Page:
YMCA phase 2

The Norfolk Family YMCA plans to enter its second phase of a gradual reopening plan beginning Monday, June 1.

Nearly two weeks after taking the first steps toward a full reopen, the Norfolk Family YMCA plans to enter its second phase of a gradual reopening plan beginning Monday, June 1.

Upon discussions with the Elkhorn Logan Valley Public Health Department and the YMCA’s board of directors, phase one began on May 19, and after another meeting Wednesday, plans are in full swing to begin phase two this coming Monday.

Randy Hagedorn, executive director of the YMCA, and associate director Justin Moore detailed the rules set to be in place under phase two of reopening. Both stressed that members should continue to take appropriate social distancing measures. Some of the precautions taken under phase two will remain the same as phase one, but some of the rules set to be in place under phase two will either be loosened or done away with. Some of the highlights of phase two include:

— Open to members age 15 and older. The entire facility will be allowed 50 percent capacity.

— The new facility will be open 24/7, and the original building will be open the same hours as summers past (Monday-Thursday 5 a.m. to 10 p.m., Friday 5 a.m. to 8 p.m., Saturday 7 a.m. to 6 p.m., Sunday 11 a.m. to 5 p.m.). Members are still asked to check in at the welcome center (north doors).

— Gyms 1A, 1B, 2A and 2B will be open upon appointment to families only with a one-hour time limit. No pick-up games are allowed as physical contact is discouraged. One court will be set up for volleyball at all times.

— Pools will be open to lap swimmers and aquacise classes. There will be a limit of 15 members per aquacise class and limit of two lap swimmers in one lane. Pool hours will be Monday-Friday 5 a.m. to 10 a.m., noon to 1 p.m. and 3 p.m. to 7 p.m.

— Up to 60% of the pre-pandemic exercise classes will be available with social distancing in place. Land and water fitness classes will begin June 1. Schedules are available on the YMCA’s website or Facebook page.

— Locker rooms will be accessible. Members are encouraged to wipe down lockers before and after using them and are encouraged to also bring their own shower towels, although the YMCA will still have towels available.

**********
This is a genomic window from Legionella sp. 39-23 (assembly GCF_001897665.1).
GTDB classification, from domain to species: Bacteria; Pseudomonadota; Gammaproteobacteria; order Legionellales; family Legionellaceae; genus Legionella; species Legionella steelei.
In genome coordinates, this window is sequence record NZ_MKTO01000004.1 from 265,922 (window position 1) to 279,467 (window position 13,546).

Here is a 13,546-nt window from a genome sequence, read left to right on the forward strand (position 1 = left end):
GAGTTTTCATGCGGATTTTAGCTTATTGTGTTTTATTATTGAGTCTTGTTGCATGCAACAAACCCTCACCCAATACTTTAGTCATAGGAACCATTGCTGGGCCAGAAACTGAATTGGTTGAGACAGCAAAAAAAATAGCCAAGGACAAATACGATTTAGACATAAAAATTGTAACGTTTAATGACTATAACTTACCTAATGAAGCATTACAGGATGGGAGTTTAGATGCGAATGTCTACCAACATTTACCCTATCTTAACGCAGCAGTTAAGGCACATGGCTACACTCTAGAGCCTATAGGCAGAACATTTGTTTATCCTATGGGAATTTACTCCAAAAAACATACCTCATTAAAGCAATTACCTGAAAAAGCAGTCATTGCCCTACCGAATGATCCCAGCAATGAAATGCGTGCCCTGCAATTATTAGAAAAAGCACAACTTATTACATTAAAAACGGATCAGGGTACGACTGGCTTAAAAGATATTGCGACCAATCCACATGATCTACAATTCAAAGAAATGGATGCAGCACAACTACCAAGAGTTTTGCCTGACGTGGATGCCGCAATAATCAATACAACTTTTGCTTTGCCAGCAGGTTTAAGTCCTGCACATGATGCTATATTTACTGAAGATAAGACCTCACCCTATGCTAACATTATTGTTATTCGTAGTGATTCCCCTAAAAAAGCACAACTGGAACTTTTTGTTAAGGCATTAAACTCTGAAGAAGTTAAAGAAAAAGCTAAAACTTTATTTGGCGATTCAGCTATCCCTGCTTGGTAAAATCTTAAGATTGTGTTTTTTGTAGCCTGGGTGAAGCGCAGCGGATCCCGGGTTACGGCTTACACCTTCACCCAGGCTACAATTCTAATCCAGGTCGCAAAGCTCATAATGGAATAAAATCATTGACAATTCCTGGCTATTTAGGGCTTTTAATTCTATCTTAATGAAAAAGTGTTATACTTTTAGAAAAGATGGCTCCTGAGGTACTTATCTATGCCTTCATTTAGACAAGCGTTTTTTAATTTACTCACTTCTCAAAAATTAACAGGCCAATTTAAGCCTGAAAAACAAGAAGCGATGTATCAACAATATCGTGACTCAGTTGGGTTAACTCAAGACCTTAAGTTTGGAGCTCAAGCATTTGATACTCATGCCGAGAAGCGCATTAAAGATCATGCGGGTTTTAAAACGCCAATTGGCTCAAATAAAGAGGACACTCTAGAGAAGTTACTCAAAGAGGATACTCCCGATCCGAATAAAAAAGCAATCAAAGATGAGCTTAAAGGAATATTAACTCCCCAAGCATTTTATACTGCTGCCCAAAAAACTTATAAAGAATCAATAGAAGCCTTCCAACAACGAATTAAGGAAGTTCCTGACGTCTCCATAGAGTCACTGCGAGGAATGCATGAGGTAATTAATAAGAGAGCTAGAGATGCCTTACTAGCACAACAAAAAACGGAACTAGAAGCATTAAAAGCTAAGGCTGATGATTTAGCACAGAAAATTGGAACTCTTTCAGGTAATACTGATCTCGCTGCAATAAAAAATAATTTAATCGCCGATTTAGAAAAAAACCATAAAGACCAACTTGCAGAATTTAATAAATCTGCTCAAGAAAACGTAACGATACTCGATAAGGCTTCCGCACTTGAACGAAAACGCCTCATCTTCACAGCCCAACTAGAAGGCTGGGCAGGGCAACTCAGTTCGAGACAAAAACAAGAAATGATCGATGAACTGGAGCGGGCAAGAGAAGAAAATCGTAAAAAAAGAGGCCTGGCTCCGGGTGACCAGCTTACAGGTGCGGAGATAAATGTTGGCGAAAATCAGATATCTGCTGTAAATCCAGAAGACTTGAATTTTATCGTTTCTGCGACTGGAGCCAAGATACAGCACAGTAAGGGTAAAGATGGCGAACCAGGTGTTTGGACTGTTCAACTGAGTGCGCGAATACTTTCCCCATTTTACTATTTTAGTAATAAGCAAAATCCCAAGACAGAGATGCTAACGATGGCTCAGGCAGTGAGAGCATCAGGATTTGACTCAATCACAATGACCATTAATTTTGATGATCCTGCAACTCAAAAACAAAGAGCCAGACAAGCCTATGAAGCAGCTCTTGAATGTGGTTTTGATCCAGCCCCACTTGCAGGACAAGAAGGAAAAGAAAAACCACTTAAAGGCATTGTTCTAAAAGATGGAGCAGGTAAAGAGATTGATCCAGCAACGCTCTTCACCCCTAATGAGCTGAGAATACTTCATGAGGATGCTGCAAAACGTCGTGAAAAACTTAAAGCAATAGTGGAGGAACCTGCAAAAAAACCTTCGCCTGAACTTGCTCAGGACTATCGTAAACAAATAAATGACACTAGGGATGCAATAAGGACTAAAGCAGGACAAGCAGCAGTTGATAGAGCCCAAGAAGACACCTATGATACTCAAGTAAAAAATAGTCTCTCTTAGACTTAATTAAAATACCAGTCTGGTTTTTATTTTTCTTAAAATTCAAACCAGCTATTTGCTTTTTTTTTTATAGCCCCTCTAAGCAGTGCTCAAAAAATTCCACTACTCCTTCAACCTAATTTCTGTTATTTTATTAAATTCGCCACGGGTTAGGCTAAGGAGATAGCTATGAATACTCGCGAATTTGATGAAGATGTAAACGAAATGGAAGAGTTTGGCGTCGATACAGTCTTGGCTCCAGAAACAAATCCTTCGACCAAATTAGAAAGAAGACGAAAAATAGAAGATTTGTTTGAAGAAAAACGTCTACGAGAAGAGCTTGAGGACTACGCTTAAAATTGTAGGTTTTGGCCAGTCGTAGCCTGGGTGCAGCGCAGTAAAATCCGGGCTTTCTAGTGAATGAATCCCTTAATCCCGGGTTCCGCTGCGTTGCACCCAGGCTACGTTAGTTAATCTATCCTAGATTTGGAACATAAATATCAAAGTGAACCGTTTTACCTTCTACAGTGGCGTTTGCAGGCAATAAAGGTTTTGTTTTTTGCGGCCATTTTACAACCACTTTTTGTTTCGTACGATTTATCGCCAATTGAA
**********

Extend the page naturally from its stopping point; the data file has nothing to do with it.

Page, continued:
— Designated exercise times for those age 60 and over have been removed.

— The following areas will not be open during phase two: Adventure Zone, field house, racquetball courts, steam room, saunas and whirlpool.

Under phase one, members have not had access to the locker rooms, pools, gyms, the field house and adventure zone, along with having limited access to exercise equipment. While members still won’t have access to every facility under phase two of the YMCA’s reopening plan, they will have much more access to facilities than they have had since phase one began May 19. Hagedorn said that while the new rules will take effect Monday, they are subject to change depending on CDC guidelines.

Employees will be monitoring facilities to ensure that the YMCA doesn’t exceed 50% capacity. Hagedorn said each area of the YMCA is large enough that even before the virus outbreak, each of the facilities within the building rarely reached 50% capacity. Because of this, it is not anticipated that areas will ever exceed the 50% capacity.

Hagedorn said that during organized fitness classes, instructors will have several X’s placed on the floor for attendees to stand on to preserve proper social distancing. There also will be a 10-person limit on each of the classes offered. Hagedorn and Moore said babysitters and nannies also will be allowed to bring children in for supervision.

“These decisions involved staff and board, and we continue to stress social distancing and wiping down equipment once someone is done using it,” Hagedorn said. “We will also continue to allow employees and members to decide whether or not to wear a mask.”

Some people have opted to withdraw membership because of finances, but most members have remained through the pandemic. The loyalty of members has allowed the YMCA to continue paying staffers, something both Hagedorn and Moore appreciate greatly.

“We want to thank the members who have been coming in,” Hagedorn said. “They’ve been awesome. We have special rules that nobody complained about, and people have been cleaning equipment. They’ve been so cooperative and have done everything we’ve asked. It’s really been great seeing everyone again.”

As a way to express its gratitude to members who have remained through the pandemic, the Norfolk Family YMCA announced Wednesday that each membership unit can receive a coupon for either a free one-month YX3 training beginning July 1, or two half-hour personal/reformer training sessions. Coupons may be picked up at the welcome center beginning Monday.

The YMCA also announced that tee-ball will begin Tuesday, June 23, and run for four weeks, and the Y’s annual summer day camp will begin Monday, June 29.

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